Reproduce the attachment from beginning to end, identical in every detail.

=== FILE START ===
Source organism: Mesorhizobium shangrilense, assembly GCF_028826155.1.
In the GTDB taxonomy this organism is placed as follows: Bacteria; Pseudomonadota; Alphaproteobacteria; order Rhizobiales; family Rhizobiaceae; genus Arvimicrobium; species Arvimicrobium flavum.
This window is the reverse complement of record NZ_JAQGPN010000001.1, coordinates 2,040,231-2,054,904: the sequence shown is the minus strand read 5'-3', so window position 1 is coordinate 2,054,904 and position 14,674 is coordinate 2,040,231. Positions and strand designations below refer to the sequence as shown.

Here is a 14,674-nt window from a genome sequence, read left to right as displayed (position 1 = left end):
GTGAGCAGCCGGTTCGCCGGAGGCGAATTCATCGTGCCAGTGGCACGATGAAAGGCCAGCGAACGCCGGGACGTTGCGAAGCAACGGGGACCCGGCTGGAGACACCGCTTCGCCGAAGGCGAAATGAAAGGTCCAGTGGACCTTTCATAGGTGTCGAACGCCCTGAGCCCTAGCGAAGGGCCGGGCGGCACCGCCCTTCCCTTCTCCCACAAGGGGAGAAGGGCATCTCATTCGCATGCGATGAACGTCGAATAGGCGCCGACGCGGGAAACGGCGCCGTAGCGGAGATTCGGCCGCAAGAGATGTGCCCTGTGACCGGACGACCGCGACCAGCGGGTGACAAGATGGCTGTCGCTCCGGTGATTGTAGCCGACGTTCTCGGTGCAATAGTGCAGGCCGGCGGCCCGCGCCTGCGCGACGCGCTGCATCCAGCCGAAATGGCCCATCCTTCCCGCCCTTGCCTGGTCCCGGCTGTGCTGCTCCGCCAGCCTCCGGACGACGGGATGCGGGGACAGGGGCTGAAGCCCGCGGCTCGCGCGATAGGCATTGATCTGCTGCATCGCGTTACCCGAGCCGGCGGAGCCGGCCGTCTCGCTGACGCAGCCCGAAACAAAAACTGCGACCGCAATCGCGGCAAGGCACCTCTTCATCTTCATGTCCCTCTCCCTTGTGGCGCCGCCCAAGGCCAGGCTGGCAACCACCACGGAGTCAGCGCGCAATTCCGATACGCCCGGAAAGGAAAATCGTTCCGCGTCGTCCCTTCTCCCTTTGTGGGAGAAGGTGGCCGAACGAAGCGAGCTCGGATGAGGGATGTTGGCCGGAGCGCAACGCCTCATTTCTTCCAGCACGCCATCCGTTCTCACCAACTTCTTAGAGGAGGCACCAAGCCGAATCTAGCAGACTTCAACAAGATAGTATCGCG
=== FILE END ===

Source organism: Mesorhizobium shangrilense, assembly GCF_028826155.1.
In the GTDB taxonomy this organism is placed as follows: Bacteria; Pseudomonadota; Alphaproteobacteria; order Rhizobiales; family Rhizobiaceae; genus Arvimicrobium; species Arvimicrobium flavum.
This window is the reverse complement of record NZ_JAQGPN010000001.1, coordinates 2,040,231-2,054,904: the sequence shown is the minus strand read 5'-3', so window position 1 is coordinate 2,054,904 and position 14,674 is coordinate 2,040,231. Positions and strand designations below refer to the sequence as shown.

Here is a 14,674-nt window from a genome sequence, read left to right as displayed (position 1 = left end):
GTGAGCAGCCGGTTCGCCGGAGGCGAATTCATCGTGCCAGTGGCACGATGAAAGGCCAGCGAACGCCGGGACGTTGCGAAGCAACGGGGACCCGGCTGGAGACACCGCTTCGCCGAAGGCGAAATGAAAGGTCCAGTGGACCTTTCATAGGTGTCGAACGCCCTGAGCCCTAGCGAAGGGCCGGGCGGCACCGCCCTTCCCTTCTCCCACAAGGGGAGAAGGGCATCTCATTCGCATGCGATGAACGTCGAATAGGCGCCGACGCGGGAAACGGCGCCGTAGCGGAGATTCGGCCGCAAGAGATGTGCCCTGTGACCGGACGACCGCGACCAGCGGGTGACAAGATGGCTGTCGCTCCGGTGATTGTAGCCGACGTTCTCGGTGCAATAGTGCAGGCCGGCGGCCCGCGCCTGCGCGACGCGCTGCATCCAGCCGAAATGGCCCATCCTTCCCGCCCTTGCCTGGTCCCGGCTGTGCTGCTCCGCCAGCCTCCGGACGACGGGATGCGGGGACAGGGGCTGAAGCCCGCGGCTCGCGCGATAGGCATTGATCTGCTGCATCGCGTTACCCGAGCCGGCGGAGCCGGCCGTCTCGCTGACGCAGCCCGAAACAAAAACTGCGACCGCAATCGCGGCAAGGCACCTCTTCATCTTCATGTCCCTCTCCCTTGTGGCGCCGCCCAAGGCCAGGCTGGCAACCACCACGGAGTCAGCGCGCAATTCCGATACGCCCGGAAAGGAAAATCGTTCCGCGTCGTCCCTTCTCCCTTTGTGGGAGAAGGTGGCCGAACGAAGCGAGCTCGGATGAGGGATGTTGGCCGGAGCGCAACGCCTCATTTCTTCCAGCACGCCATCCGTTCTCACCAACTTCTTAGAGGAGGCACCAAGCCGAATCTAGCAGACTTCAACAAGATAGTATCGCG